Sunday, April 20, 2014
By JAKE GROVUM Stateline.org
(Continued from page 1)
Opposition to gay marriage remains strong in states such as Texas where dozens of proponents attended a February 2001 rally at the Capitol in Austin in support of legislation that would limit marriage to between a man and a woman.
Associated Press file photo
An eventual vote could be a close one. A recent poll found 49 percent support changing the constitution to allow same-sex marriage with 42 percent opposed. Nine percent are undecided.
Even in other states where the public is closely divided, the amendment process is just one hurdle, and not even the most difficult one. There's also legislative reality.
In Wisconsin and Virginia, for example, constitutional amendments to allow same-sex marriage require successive legislative approvals before voters weigh in. For now, supporters say there's little chance of even preliminary success.
"Virginians are in the right place, unfortunately our House of Delegates is not," said James Parrish, Equality Virginia's executive director. "I personally just don't see the House of Delegates moving."
The situation is similar in Wisconsin. "You have to have legislative support for repeal, which we do not have right now," said Fair Wisconsin executive director Katie Belanger. "That's going to be a multi-year and multi-electoral-cycle process."
The staying power of constitutional bans on same-sex marriage harkens back to the debate in many states when the measures were first addressed. To supporters of the bans, they're a bulwark against activist lawmakers and judges and a way to protect the interests of religious groups from laws that would "redefine" marriage.
To gay marriage supporters, the bans make it harder for lawmakers to respond to public opinion.
Minnesota illustrates the difference. The state has had a law banning same-sex marriage since 1997, but last fall voters rejected an effort to make it a constitutional ban. That measure was put on the ballot by the then Republican-controlled legislature.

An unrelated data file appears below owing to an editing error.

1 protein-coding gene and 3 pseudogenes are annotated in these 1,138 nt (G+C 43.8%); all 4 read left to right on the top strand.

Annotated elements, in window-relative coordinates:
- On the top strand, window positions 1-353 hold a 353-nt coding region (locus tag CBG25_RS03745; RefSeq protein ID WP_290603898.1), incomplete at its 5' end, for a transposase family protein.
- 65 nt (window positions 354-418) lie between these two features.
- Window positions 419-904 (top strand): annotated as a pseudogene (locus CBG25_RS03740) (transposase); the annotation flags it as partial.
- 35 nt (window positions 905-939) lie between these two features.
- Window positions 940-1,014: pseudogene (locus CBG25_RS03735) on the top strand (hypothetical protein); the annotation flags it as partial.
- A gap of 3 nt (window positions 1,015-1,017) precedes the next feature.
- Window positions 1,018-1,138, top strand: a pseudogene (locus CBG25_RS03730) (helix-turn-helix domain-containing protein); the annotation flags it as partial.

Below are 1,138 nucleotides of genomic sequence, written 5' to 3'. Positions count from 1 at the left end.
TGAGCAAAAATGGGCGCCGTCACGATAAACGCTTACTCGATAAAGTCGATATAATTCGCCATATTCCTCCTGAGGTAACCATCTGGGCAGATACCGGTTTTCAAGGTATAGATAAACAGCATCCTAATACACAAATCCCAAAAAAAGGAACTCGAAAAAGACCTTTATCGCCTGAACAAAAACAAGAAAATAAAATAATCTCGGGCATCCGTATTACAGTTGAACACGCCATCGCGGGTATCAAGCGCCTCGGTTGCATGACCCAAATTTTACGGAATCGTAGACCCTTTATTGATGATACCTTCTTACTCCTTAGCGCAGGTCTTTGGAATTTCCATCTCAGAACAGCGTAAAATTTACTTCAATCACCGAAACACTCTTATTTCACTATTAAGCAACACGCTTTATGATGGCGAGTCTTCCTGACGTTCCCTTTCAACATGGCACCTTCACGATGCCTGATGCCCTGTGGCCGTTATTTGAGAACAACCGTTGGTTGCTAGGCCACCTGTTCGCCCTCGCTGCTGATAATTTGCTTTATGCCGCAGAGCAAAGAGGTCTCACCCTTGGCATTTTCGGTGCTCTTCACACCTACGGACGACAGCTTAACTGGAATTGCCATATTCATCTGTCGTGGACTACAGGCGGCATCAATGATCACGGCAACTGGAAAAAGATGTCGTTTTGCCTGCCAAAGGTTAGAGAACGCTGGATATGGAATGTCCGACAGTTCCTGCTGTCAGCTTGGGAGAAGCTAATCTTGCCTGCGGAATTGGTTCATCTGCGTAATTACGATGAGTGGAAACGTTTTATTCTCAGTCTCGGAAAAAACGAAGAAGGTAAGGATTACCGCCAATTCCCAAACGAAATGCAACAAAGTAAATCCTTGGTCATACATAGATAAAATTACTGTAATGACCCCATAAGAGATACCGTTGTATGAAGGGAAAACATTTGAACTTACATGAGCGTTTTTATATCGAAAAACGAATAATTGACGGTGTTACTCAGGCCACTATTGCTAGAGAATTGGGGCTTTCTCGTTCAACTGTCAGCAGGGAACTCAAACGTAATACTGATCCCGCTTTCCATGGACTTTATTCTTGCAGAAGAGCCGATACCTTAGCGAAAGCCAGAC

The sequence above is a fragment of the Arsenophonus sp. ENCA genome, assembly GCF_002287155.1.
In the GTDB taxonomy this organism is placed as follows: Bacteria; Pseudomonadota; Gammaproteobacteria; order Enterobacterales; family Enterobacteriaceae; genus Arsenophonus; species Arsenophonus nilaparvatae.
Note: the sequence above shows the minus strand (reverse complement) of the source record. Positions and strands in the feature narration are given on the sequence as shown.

In November, Democrats retook control, and six months later, lawmakers overturned the state law. Democratic Gov. Mark Dayton's signature made the change official.
"It definitely proves our point that the constitutional amendment was necessary (to preserve the ban)," said Autumn Leva of Minnesota for Marriage, which campaigned in favor of the measure last year. "That's why we were pushing for the constitutional amendment."
The National Organization for Marriage, too, called the turnaround in Minnesota a warning sign for other states.
"The recent actions in Minnesota should serve as a wakeup call to other states that have not yet passed Marriage Protection Amendments," Brian Brown, the organization's president, said after the Minnesota vote. "If you do not protect marriage proactively in your constitution, the powerful and wealthy gay marriage lobby will target your state for their next campaign to change your laws."
In Nevada, same-sex marriage supporters face a stiffer challenge, even though the state has seen a significant shift since voters approved a constitutional ban in 2002. Democrats now control the legislature, and LGBT-friendly measures, like a bill to allow harsher sentences for crimes against transgender victims, have gained currency with Republican Gov. Brian Sandoval.
But there, like in many other states, the system is designed to slow-walk change. The process for amending the state's constitution requires successful votes in two legislative sessions before a statewide vote. The earliest the state could repeal its ban would be Election Day 2016.
"It's frustrating," said Nevada state Sen. Kelvin Atkinson, a Democrat who came out as gay on the Senate floor while his colleagues were debating the repeal amendment.
"You look at things as momentum, and momentum is on our side," he said. "We would like to ride that wave."
The Nevada Senate eventually approved a measure to allow same-sex marriage, and it's on its way to passage in the Assembly. If it passes again in 2015, the issue would head to voters the following year.
How that vote would turn out is anyone's guess. Atkinson is optimistic, even as he wishes the process could move more quickly. "I wish we could just go ahead and do it," he said. "The good thing is I won't have to come out again."